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Awarding points when you don\'t know the answer?
Thread poster: cailin
cailin
German to English
+ ...
Jan 14, 2003

Hi,



I was wondering what should I do when it comes to awarding points for Kudoz responses but when I (still) don\'t know what the correct answer is. I wouldn\'t like to leave my Kudoz colleagues without well-deserved points, but I feel it would be worse to give points to something I am not sure about (thereby creating a false impression for other translators that a certain term is correct, when it actually mightn\'t be).



So what do I do?


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Claudia Iglesias  Identity Verified
Chile
Local time: 05:07
Member (2002)
Spanish to French
+ ...
Good question Jan 14, 2003

Hi Cailin



In this example you are not sure about the answers, either they are good or not.



If I were you I\'d wait for agreements, leaving the question open.



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Ralf Lemster  Identity Verified
Germany
Local time: 09:07
English to German
+ ...
Which question(s)? Jan 14, 2003

Hi cailin,

I can\'t find any open question from yourself - which question are you referring to? (Or is this more a general query?)



Ralf


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cailin
German to English
+ ...
TOPIC STARTER
Just a general thought, although... Jan 14, 2003

Hi Ralf,



No, it\'s just a general question, although I was thinking that maybe one of the reasons for Kudoz replies going unawarded was because whoever asked the question isn\'t sure what the right answer is. As Tayfun Torunoglu says, points could be awarded for the most helpful answer. Is this what we\'re supposed to do, (award most helpful)? or should we award only when we know it\'s correct so as to avoid confusion amongst other translators who are led to believe a possibly incorrect translation is correct?



Thanks again (I\'ve certainly been keeping you busy since I\'ve joined, but then again, that only reflects the quality of the site and the confidence it inspires in us as regards quality and reliability!).


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lcmolinari  Identity Verified
Canada
Local time: 03:07
Member
French to English
+ ...
Tough call Jan 14, 2003

I just closed a question myself yesterday where none of the answers were terribly convincing, some were complete opposites, and there was only 1 agree for two of the answers.



I contemplated declining all answers, which is a possibility if you ever get all nonsense answers, but instead I choose the answer that was closest to my original hunch and awarded that person 1 point, since they were somewhat helpful.



I think this is really the best way, award 1 point to express thanks for the offer, explain your position and don\'t enter the term into the glossary since you are unsure.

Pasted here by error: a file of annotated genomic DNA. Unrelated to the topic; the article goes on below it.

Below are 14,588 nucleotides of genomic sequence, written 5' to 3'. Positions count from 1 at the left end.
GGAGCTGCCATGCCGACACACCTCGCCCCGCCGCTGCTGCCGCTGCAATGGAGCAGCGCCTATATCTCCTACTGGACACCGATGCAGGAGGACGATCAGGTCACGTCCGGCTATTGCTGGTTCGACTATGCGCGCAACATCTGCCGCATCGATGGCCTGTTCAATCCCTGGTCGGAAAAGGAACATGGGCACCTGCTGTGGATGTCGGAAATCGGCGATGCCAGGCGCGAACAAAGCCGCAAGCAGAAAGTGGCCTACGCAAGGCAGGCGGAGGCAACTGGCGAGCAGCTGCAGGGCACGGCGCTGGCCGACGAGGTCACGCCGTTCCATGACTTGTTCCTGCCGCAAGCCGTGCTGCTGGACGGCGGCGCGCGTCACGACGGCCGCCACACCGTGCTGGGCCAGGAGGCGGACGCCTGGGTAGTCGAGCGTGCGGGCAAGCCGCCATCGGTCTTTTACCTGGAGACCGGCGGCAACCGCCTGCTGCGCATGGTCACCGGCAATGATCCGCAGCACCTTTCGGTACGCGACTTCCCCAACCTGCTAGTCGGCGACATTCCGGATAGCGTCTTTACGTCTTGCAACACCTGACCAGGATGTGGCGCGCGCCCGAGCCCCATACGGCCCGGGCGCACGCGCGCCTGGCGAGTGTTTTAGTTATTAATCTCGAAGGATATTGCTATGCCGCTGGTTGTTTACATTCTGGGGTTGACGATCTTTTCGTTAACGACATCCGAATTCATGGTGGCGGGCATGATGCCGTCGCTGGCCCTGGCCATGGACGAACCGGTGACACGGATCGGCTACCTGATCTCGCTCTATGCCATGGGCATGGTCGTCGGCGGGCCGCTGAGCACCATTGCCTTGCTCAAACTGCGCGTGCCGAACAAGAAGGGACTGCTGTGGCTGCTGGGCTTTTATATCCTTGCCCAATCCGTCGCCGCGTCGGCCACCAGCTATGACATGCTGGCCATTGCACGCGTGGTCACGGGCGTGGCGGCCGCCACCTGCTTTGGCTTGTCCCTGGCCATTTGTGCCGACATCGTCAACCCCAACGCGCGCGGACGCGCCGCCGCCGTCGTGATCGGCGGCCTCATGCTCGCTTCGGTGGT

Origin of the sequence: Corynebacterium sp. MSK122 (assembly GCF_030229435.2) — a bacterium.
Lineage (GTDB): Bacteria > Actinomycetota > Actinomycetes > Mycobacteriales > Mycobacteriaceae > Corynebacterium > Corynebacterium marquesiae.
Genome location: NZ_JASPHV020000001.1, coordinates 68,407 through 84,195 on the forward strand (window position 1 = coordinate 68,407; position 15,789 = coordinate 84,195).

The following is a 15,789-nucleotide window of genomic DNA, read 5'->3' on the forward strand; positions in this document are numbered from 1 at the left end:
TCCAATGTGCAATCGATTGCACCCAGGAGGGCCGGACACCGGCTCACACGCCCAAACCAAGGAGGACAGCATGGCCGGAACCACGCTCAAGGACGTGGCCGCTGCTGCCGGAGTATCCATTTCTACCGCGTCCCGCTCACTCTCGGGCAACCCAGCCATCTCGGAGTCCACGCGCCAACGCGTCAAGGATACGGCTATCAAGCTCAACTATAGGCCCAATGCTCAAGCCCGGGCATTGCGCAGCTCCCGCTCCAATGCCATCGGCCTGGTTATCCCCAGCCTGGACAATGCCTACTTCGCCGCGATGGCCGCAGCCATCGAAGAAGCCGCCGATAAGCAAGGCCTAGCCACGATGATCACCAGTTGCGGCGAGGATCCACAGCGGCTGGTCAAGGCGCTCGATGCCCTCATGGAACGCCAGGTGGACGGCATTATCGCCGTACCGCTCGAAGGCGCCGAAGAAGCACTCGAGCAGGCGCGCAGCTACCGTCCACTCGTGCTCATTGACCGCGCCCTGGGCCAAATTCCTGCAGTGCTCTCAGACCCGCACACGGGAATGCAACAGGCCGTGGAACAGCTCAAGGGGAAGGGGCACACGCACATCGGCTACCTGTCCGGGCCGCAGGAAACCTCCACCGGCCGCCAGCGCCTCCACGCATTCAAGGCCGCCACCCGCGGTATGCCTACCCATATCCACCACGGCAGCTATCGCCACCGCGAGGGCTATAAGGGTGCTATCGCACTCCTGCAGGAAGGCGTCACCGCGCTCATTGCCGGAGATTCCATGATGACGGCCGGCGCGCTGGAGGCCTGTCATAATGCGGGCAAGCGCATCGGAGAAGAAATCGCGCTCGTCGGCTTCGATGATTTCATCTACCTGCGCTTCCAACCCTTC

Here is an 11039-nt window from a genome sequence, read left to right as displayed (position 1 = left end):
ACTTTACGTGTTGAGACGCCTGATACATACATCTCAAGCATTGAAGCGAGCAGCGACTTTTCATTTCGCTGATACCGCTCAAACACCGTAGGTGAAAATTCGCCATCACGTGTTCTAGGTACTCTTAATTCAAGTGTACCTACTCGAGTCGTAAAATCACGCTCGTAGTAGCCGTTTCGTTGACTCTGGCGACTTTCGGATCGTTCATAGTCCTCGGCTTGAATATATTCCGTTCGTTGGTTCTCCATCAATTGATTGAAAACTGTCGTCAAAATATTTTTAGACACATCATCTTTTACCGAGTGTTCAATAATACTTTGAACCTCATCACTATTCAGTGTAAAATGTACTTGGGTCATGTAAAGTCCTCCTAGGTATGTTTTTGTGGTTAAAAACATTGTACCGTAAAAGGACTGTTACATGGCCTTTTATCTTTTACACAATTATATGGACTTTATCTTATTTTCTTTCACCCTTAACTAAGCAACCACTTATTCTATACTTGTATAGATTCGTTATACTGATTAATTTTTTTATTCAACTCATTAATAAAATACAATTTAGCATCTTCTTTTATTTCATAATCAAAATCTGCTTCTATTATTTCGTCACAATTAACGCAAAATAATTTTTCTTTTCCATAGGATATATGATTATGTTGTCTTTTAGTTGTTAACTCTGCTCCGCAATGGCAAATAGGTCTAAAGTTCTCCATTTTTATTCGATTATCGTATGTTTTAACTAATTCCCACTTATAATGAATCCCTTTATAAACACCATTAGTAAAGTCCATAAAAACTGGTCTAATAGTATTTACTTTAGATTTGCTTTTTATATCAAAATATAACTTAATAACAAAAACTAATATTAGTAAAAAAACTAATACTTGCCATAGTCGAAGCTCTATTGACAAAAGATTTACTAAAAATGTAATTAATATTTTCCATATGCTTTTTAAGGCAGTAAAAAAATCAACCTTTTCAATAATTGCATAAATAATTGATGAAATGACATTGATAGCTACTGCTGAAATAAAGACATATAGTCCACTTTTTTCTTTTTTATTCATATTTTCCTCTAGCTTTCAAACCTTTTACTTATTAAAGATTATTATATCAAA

[addsig]


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Ralf Lemster  Identity Verified
Germany
Local time: 09:07
English to German
+ ...
Awarding points vs. Glossary Jan 15, 2003

If you feel that none of the answers given is correct, it\'s ok to decline all of them - just add a short explanation why you feel that the respective answer does not work.



If you award points to something that\'s \"half right\", you might not enter it into the Glossary, but someone else might.



Keep us busy...


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Dimman  Identity Verified
Russian Federation
Local time: 11:07
English to Russian
+ ...
Who should grade - that's the question Mar 1, 2003

I believe there is something wrong with the system of developing the glossaries. THe main problem is that the term entered is not always correct - it depends on the asker, who is not always the expert in the field being discussed. I myself have more than once graded answerers being absolutely not sure they are correct. Maybe, it would be better to enter terms in the glossary basing on voting or in some other way? Actually, provided glossary development in this manner, I cannot trust it at all
[addsig]


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Ralf Lemster  Identity Verified
Germany
Local time: 09:07
English to German
+ ...
Contact a moderator Mar 2, 2003

Hi \"bpz\",

If you\'re unsure which answer to choose (or whether to choose an answer at all), why don\'t you contact the moderator(s) covering the language pair concerned? The same applies if you believe a glossary entry to be incorrect.



Note that moderators also scan entries in their language pair, and correct any errors they can identify.



On a more general note, you shouldn\'t take any specialised term straight out of any glossary, at face value (but that holds true of specialist dictionaries, too). What makes the KudoZ glossary a unique source of reference is that (1) you have a global team of experts at your disposal (there\'s quite a number of members with a strong focus on particular subject areas) and (2) you get a suggested solution together with the related discussion.


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